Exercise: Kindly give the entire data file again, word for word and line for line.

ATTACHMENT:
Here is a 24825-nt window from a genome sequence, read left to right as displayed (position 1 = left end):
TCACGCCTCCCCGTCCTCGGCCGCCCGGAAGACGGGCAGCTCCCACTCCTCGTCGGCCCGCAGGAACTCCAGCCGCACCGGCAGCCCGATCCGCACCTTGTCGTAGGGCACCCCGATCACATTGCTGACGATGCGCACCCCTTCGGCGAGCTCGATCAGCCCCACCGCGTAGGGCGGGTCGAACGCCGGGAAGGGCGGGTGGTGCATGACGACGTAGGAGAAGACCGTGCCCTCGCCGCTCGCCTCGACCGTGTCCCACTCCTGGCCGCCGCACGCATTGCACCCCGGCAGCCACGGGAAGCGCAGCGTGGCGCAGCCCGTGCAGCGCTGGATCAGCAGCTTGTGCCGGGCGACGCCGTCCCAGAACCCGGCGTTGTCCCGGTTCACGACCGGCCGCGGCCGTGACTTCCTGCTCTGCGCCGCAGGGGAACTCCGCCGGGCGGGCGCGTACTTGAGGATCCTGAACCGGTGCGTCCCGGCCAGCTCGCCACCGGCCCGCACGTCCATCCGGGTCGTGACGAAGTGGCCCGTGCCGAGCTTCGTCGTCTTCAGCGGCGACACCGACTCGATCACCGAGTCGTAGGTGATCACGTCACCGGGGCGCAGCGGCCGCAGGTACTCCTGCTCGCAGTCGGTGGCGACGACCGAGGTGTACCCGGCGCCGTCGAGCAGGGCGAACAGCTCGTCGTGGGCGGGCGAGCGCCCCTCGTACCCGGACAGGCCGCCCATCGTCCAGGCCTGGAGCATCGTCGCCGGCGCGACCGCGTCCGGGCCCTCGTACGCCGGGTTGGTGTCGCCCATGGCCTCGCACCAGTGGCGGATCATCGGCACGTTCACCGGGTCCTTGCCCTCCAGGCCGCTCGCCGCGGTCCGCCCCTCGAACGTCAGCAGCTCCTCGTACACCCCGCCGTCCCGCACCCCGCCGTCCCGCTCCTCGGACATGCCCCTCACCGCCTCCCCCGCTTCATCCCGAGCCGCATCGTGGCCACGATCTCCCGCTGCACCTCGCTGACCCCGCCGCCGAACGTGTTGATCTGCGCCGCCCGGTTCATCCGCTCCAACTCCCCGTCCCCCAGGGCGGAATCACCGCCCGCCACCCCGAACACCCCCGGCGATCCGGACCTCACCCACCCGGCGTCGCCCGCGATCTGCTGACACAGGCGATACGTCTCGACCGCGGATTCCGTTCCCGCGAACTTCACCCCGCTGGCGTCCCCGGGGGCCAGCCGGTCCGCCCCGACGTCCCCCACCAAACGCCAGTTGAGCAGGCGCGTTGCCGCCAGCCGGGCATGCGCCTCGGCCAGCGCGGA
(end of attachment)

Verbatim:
Here is a 24825-nt window from a genome sequence, read left to right as displayed (position 1 = left end):
TCACGCCTCCCCGTCCTCGGCCGCCCGGAAGACGGGCAGCTCCCACTCCTCGTCGGCCCGCAGGAACTCCAGCCGCACCGGCAGCCCGATCCGCACCTTGTCGTAGGGCACCCCGATCACATTGCTGACGATGCGCACCCCTTCGGCGAGCTCGATCAGCCCCACCGCGTAGGGCGGGTCGAACGCCGGGAAGGGCGGGTGGTGCATGACGACGTAGGAGAAGACCGTGCCCTCGCCGCTCGCCTCGACCGTGTCCCACTCCTGGCCGCCGCACGCATTGCACCCCGGCAGCCACGGGAAGCGCAGCGTGGCGCAGCCCGTGCAGCGCTGGATCAGCAGCTTGTGCCGGGCGACGCCGTCCCAGAACCCGGCGTTGTCCCGGTTCACGACCGGCCGCGGCCGTGACTTCCTGCTCTGCGCCGCAGGGGAACTCCGCCGGGCGGGCGCGTACTTGAGGATCCTGAACCGGTGCGTCCCGGCCAGCTCGCCACCGGCCCGCACGTCCATCCGGGTCGTGACGAAGTGGCCCGTGCCGAGCTTCGTCGTCTTCAGCGGCGACACCGACTCGATCACCGAGTCGTAGGTGATCACGTCACCGGGGCGCAGCGGCCGCAGGTACTCCTGCTCGCAGTCGGTGGCGACGACCGAGGTGTACCCGGCGCCGTCGAGCAGGGCGAACAGCTCGTCGTGGGCGGGCGAGCGCCCCTCGTACCCGGACAGGCCGCCCATCGTCCAGGCCTGGAGCATCGTCGCCGGCGCGACCGCGTCCGGGCCCTCGTACGCCGGGTTGGTGTCGCCCATGGCCTCGCACCAGTGGCGGATCATCGGCACGTTCACCGGGTCCTTGCCCTCCAGGCCGCTCGCCGCGGTCCGCCCCTCGAACGTCAGCAGCTCCTCGTACACCCCGCCGTCCCGCACCCCGCCGTCCCGCTCCTCGGACATGCCCCTCACCGCCTCCCCCGCTTCATCCCGAGCCGCATCGTGGCCACGATCTCCCGCTGCACCTCGCTGACCCCGCCGCCGAACGTGTTGATCTGCGCCGCCCGGTTCATCCGCTCCAACTCCCCGTCCCCCAGGGCGGAATCACCGCCCGCCACCCCGAACACCCCCGGCGATCCGGACCTCACCCACCCGGCGTCGCCCGCGATCTGCTGACACAGGCGATACGTCTCGACCGCGGATTCCGTTCCCGCGAACTTCACCCCGCTGGCGTCCCCGGGGGCCAGCCGGTCCGCCCCGACGTCCCCCACCAAACGCCAGTTGAGCAGGCGCGTTGCCGCCAGCCGGGCATGCGCCTCGGCCAGCGCGGA